In the forthcoming monsoon session starting Thursday, the Centre is set to present a new medical regulation. The New Drugs, Medical Devices, and Cosmetics Bill, 2023, along with 21 new bills and seven old bills for discussion, extending until 11th August.
The New Drugs, Medical Devices, and Cosmetics Bill, 2023, will supersede the 80-year-old Drugs and Cosmetics Act of 1940. This medical regulation implements updated and stringent norms for the pharmaceutical sector. The bill aims to govern the import, manufacturing, distribution, and sale of drugs, medical devices, and cosmetics while ensuring their utmost quality, safety, efficacy, and performance. Additionally, it addresses the need for clinical trials, investigations of investigational medical devices, and evaluations of new in vitro diagnostic medical devices, including AUSSH drugs, medical devices, and cosmetics, all within a transparent and strictly regulated framework. Furthermore, it intends to repeal the existing Drugs and Cosmetics Act, 1940, as confirmed by a government document reviewed by Mint.
The bill puts forth new definitions for various terms, including clinical trials, over-the-counter drugs, manufacturers, medical devices, new drugs, bioavailability study, investigational new drug, and imported spurious drugs, with the added objective of overseeing online pharmacy stores. Specifically, the draft bill prohibits the unlicensed sale, stocking, exhibition, offering for sale, or distribution of drugs via e-pharmacy, except under and in accordance with the prescribed license or permission.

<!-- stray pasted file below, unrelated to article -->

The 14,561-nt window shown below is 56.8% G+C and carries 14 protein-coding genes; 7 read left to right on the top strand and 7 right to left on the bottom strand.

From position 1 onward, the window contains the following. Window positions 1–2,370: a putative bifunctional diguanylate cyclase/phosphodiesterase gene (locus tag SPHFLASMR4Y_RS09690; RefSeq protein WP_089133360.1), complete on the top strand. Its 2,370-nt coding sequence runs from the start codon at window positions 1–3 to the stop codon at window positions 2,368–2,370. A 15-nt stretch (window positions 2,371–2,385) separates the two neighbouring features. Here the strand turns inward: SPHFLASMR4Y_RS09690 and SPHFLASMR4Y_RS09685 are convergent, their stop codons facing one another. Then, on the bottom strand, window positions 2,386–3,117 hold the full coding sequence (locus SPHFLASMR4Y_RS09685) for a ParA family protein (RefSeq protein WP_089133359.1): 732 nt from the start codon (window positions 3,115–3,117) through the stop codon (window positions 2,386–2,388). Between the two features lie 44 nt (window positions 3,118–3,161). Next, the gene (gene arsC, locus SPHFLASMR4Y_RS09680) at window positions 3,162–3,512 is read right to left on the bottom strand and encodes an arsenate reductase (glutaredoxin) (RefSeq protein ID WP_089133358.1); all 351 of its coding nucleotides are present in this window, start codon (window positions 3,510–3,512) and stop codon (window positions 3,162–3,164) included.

The Centre’s proposal encompasses the establishment of distinct advisory boards, the Drugs Technical Advisory Board (DTAB) and Medical Devices Technical Advisory Board (MDTAB), to provide specialized guidance and counsel in their respective domains.
Moreover, the bill seeks to regulate traditional medicine practices, such as Ayurveda, Siddha, Sowa-Rigpa, Unani, and Homeopathy, by forming a dedicated Drug Technical Advisory Board for each of these areas.
In the past year, the health ministry invited inputs from stakeholders and the public regarding the proposed draft bill to garner valuable feedback and insights.
Amidst the bill’s presentation and ongoing discussions, Rajiv Nath, the forum coordinator for the Association of Indian Medical Device Industry, urged the government to address concerns by considering the implementation of a separate law to regulate medical devices, a practice adopted by numerous other countries like the EU, Saudi Arabia, Canada, Japan, and Brazil, which maintain separate regulations for devices compared to drugs.
As of now, the queries directed to the health ministry have not elicited any response. This leaves the draft of medical regulation’s status in question until further information is provided.